Interview with Jim Sanderson, Author of Gambled Dreams

01 Jun 2021

What can you tell us about your new release, Gambled Dreams?

In “Gambled Dreams,” gamblers, cons, and prostitutes inhabit the night-time bar world of the early 1980s Odessa, Texas oil boom. Colton Parker—with a wife, two young boys, and a father-in-law—is a bouncer for a gambler and loan shark in this dark hidden world. Danny Fowler cruises this world looking for gay lovers. When he finds two mean ones, he ends up beaten to death and dumped on the road to an oil rig. Danny’s rich mother, Mina, doesn’t want Danny’s night-time life exposed, so she persuades the police not to investigate. But she hires a reluctant Colton Parker to track down Danny Fowler’s killers. Colton teams with Bullet Price, a retired prostitute, climbing up the bar-world social ladder. With help from a young prostitute and a gay tool pusher, Colton tracks down the two oil-field welders who killed Danny.  But Mina wants them dead.

Gambled Dreams came from my looking around and listening to stories when I lived in Odessa, Texas during the 1980s oil boom and bust.  The HBO series “Deadwood” reminded me of that time.  Then the characters in my short stories in “Trashy Behavior” started nagging me to complete their stories. In essence, Gambled Dreams is more proof of what I have been labeled:   a literary genre writer. As a reviewer said, Sanderson writes “Grit Lit.”

Writer Mary Hood, author of highly praised short story collection “How Far She Went,” says of the novel, “A brilliant, intense carefully crafted narrative with no feeling of strain or effort. This is masterwork. The language and vision match, so the world opens for us as readers without any waver of authenticity. We are in it and trust what we are learning. There is always more to understand than we can, at the moment.”

Recently, Brash Books re-published, “Safe Delivery,” which was a finalist for the Violet Crown award. Brash Books also re-published three novels from my Jerri Johnson/Dolph Martinez series as one e-book, “Messing With Texas.”

What or who inspired you to become an author?

When I was a kid, I’d play cowboys and Indians or army soldiers or revolutionary war.  And I wanted my play to be “right.”  So I worked at play.  I read history so that I would get it right.  I knew that, in the 19th century, cowboys wouldn’t have jeeps driving around.  Those jeeps were for WWII play.  You could make a single shot musket or pistol shoot more than one shot at a time. The other kids didn’t work at their play.  So mostly, I had to play alone, in my head, taking time to study.  So, though I didn’t know it, I was practicing writing.  As an adult, I think that there is less play and more work.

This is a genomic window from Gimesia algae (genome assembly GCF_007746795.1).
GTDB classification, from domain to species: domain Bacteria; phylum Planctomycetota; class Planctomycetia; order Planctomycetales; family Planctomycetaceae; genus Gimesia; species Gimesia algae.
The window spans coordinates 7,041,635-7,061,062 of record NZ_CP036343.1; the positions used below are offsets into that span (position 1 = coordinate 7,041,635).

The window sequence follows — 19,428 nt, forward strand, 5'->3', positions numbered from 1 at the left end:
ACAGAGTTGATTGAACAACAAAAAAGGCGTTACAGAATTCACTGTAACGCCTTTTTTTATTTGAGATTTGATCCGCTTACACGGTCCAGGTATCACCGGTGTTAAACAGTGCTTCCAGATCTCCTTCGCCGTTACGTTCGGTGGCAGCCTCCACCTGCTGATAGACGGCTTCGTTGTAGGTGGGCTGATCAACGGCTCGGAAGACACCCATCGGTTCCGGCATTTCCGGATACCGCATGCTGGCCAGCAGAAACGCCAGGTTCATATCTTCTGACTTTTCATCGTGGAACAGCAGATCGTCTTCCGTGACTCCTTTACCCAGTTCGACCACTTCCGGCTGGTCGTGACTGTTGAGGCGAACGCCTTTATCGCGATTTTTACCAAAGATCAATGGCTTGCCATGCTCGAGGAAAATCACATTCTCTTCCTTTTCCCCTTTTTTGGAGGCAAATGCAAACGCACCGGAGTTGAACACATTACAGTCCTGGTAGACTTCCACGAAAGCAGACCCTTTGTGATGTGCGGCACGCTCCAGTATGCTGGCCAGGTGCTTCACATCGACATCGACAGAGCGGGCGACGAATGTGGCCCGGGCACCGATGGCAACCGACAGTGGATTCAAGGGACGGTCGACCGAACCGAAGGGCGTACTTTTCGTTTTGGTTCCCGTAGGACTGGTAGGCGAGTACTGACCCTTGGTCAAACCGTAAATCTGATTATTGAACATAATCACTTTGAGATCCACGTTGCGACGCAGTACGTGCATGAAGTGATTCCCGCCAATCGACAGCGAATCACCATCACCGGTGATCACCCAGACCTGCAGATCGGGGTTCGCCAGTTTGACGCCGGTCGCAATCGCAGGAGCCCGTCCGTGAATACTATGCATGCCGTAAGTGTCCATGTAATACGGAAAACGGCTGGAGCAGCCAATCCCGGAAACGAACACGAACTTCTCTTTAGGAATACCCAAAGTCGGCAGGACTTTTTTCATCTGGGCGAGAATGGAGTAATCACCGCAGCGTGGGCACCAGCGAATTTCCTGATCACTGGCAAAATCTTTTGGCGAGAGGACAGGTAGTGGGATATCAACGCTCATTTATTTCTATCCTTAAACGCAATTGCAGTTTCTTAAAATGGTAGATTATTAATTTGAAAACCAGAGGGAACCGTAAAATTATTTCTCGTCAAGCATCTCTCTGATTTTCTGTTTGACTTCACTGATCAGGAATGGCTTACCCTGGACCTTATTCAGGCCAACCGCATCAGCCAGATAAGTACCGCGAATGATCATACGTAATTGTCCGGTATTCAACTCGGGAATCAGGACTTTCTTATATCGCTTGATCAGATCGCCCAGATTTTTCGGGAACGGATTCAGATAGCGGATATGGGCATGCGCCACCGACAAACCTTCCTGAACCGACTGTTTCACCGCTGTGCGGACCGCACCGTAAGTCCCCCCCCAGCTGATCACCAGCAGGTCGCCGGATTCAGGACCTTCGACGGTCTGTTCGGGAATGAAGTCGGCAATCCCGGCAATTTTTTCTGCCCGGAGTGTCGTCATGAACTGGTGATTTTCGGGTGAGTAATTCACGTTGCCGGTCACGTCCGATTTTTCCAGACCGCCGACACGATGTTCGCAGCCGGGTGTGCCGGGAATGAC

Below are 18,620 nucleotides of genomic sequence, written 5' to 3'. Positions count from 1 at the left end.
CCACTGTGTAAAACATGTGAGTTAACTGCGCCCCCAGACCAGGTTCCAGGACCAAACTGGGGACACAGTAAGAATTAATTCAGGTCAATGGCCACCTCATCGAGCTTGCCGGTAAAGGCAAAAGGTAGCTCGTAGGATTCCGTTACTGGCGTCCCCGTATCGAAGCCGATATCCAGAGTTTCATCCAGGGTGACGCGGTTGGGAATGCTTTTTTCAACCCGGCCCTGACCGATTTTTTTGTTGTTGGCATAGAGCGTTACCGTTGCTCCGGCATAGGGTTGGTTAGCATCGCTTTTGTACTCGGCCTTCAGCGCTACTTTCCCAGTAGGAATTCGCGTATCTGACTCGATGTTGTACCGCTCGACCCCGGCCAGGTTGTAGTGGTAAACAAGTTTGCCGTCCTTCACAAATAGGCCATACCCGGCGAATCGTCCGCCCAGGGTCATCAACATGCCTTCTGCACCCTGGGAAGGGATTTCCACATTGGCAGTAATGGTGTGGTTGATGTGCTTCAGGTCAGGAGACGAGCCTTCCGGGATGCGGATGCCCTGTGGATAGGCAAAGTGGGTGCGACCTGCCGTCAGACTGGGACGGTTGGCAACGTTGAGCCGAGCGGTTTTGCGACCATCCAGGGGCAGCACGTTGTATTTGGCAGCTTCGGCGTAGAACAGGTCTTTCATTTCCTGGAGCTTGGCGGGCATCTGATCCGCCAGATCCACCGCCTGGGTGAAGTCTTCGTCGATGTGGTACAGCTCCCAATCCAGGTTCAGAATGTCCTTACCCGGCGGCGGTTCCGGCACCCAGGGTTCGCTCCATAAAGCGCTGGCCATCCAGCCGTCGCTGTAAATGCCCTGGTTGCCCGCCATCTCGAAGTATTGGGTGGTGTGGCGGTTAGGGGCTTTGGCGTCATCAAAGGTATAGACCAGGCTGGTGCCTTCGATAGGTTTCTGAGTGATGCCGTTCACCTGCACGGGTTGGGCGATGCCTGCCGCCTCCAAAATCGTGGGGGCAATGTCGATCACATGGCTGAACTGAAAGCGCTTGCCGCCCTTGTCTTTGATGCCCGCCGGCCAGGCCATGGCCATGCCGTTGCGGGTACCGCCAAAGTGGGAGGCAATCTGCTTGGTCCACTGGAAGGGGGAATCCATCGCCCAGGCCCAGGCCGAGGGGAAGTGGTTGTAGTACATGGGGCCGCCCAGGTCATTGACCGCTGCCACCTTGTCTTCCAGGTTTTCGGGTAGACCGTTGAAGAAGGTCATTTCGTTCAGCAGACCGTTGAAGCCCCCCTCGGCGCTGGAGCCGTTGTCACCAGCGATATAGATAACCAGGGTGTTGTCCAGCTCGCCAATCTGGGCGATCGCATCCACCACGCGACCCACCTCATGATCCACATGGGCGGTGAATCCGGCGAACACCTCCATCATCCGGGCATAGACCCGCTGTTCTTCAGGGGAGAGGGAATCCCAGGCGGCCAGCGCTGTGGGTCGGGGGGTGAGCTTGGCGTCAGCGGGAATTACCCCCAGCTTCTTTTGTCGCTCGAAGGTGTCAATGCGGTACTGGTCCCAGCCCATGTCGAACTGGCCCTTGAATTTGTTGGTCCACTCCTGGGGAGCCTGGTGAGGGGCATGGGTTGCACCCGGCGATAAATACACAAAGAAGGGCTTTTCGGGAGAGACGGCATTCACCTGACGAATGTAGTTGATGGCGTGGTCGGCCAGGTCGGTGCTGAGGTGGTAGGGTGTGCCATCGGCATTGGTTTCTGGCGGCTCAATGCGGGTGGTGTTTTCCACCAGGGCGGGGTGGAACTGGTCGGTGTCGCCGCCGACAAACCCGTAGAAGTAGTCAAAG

What’s on your top 5 list for the best books you’ve ever read?

I’d like to say the last 5 books that I chose to read, not necessarily the books that I review or proof.  Since I’m a teacher as well, what I read above mixes with what I have studied.  So I like The Sun Also Rises, The Great Gatsby, As I Lay Dying, Huckleberry Finn, but also Devil in a Blue Dress and The Last Good Kiss.  I’d also list any collection of stories by Eudora Welty, Flannery O’Conner, Andre Dubus, Raymond Carver, or my mentor, Gordon Weaver.

Say you’re the host of a literary talk show. Who would be your first guest? What would you want to ask?

I think that to get ratings and have fun, I’d like to ask anyone from the Algonquin Round Table.  Probably Dorothy Parker would be best.  If it has to be someone living, I’d like to ask someone whom I know and who has helped me.  There are a lot of those people.  Maybe, I’d start of with Lee Goldberg.

What’s your favorite thing about writing?

Finishing.  Sometimes, while composing a first draft or reading what I have written, I say, “maybe this is good.”  That feeling will stay with me an hour or two and then fade.

What is a typical day like for you?

I have a day job.  So I go to my job as a teacher and college administrator.  So my mind is all cluttered, sometimes too much to write.  So when I can, I squeeze some time together.  I like to get up, exercise in some way, and start writing.  Lately, much over two hours at a time, I feel as though the writing is getting worse.  So I take a little time off, then try to return for a little longer.

What scene from Gambled Dreams was your favorite to write?

I’d probably have to go with the opening.  I went through several drafts and as many points of view changes.  So that opening establishes the way the story will be told.  And it is telling more so than scene or showing.  So a reader has to buy into that voice and keep reading.  Maintaining that voice was the most difficult and challenging part of this novel.

Do you have a motto, quote, or philosophy you live by?

If the writing is easy, it probably isn’t very good.  That would apply to all writing, not just fiction.

Jim Sanderson is the author of the new book Gambled Dreams

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